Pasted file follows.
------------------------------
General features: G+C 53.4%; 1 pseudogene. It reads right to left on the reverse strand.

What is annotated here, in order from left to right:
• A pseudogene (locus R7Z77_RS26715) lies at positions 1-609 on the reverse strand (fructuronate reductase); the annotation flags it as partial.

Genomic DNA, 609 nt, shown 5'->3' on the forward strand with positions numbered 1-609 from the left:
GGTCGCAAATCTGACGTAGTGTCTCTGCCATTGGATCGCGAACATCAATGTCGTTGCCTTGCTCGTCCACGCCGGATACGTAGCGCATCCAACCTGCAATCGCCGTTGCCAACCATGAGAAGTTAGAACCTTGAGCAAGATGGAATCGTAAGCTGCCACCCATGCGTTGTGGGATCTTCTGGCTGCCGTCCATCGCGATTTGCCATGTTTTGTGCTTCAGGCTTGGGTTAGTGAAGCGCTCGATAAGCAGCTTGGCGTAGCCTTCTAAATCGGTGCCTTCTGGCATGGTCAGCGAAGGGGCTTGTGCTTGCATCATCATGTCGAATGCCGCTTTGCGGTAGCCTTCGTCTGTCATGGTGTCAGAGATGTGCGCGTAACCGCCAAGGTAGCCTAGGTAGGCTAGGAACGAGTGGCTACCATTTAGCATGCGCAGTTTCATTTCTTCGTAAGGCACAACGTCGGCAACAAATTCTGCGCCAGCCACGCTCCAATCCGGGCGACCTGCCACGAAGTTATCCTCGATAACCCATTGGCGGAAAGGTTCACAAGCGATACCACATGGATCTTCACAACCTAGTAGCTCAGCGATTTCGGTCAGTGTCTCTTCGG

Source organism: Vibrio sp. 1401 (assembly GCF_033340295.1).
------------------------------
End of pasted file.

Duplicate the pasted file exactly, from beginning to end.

General features: G+C 53.4%; 1 pseudogene. It reads right to left on the reverse strand.

What is annotated here, in order from left to right:
• A pseudogene (locus R7Z77_RS26715) lies at positions 1-609 on the reverse strand (fructuronate reductase); the annotation flags it as partial.

Genomic DNA, 609 nt, shown 5'->3' on the forward strand with positions numbered 1-609 from the left:
GGTCGCAAATCTGACGTAGTGTCTCTGCCATTGGATCGCGAACATCAATGTCGTTGCCTTGCTCGTCCACGCCGGATACGTAGCGCATCCAACCTGCAATCGCCGTTGCCAACCATGAGAAGTTAGAACCTTGAGCAAGATGGAATCGTAAGCTGCCACCCATGCGTTGTGGGATCTTCTGGCTGCCGTCCATCGCGATTTGCCATGTTTTGTGCTTCAGGCTTGGGTTAGTGAAGCGCTCGATAAGCAGCTTGGCGTAGCCTTCTAAATCGGTGCCTTCTGGCATGGTCAGCGAAGGGGCTTGTGCTTGCATCATCATGTCGAATGCCGCTTTGCGGTAGCCTTCGTCTGTCATGGTGTCAGAGATGTGCGCGTAACCGCCAAGGTAGCCTAGGTAGGCTAGGAACGAGTGGCTACCATTTAGCATGCGCAGTTTCATTTCTTCGTAAGGCACAACGTCGGCAACAAATTCTGCGCCAGCCACGCTCCAATCCGGGCGACCTGCCACGAAGTTATCCTCGATAACCCATTGGCGGAAAGGTTCACAAGCGATACCACATGGATCTTCACAACCTAGTAGCTCAGCGATTTCGGTCAGTGTCTCTTCGG

Source organism: Vibrio sp. 1401 (assembly GCF_033340295.1).